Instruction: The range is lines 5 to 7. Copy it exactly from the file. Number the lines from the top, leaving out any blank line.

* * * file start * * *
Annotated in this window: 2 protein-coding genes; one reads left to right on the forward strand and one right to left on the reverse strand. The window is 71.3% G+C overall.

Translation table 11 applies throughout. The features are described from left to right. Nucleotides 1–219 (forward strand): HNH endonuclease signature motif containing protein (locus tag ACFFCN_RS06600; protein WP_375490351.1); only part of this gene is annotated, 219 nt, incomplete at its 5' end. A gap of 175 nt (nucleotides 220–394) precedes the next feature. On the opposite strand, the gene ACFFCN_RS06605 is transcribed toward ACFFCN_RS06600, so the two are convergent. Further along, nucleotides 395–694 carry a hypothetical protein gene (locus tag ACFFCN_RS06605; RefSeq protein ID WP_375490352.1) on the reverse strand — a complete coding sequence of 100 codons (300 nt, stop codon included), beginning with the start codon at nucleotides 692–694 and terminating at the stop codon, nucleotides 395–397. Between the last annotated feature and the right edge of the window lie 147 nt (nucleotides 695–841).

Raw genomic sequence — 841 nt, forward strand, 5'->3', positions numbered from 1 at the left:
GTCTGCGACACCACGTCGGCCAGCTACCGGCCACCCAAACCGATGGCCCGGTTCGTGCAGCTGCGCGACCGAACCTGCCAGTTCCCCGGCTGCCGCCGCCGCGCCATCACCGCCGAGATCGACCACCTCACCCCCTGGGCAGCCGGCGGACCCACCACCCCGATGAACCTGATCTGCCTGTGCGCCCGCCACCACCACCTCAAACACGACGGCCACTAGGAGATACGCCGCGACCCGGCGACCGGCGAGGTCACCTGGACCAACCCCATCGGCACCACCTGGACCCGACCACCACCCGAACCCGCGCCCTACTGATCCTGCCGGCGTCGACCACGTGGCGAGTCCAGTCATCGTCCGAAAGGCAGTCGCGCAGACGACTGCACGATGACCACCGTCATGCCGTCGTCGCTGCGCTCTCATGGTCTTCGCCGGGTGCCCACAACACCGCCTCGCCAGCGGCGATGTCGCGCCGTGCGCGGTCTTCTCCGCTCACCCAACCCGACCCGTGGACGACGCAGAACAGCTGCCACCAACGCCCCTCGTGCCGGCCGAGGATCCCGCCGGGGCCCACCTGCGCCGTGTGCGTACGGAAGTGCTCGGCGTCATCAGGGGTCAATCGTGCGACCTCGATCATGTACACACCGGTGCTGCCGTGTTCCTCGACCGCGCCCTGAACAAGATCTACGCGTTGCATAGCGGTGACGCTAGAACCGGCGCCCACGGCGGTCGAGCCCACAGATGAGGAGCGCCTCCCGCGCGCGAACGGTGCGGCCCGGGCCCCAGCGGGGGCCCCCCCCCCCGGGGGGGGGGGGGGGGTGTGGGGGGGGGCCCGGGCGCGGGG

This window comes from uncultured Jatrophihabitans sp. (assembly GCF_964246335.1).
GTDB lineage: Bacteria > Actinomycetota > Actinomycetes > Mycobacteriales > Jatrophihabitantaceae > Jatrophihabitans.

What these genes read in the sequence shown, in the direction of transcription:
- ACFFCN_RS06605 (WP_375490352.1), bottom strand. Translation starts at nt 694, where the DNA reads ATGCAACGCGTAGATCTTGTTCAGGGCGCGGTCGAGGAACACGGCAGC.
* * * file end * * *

This window comes from uncultured Jatrophihabitans sp. (assembly GCF_964246335.1).
GTDB lineage: Bacteria > Actinomycetota > Actinomycetes > Mycobacteriales > Jatrophihabitantaceae > Jatrophihabitans.

What these genes read in the sequence shown, in the direction of transcription: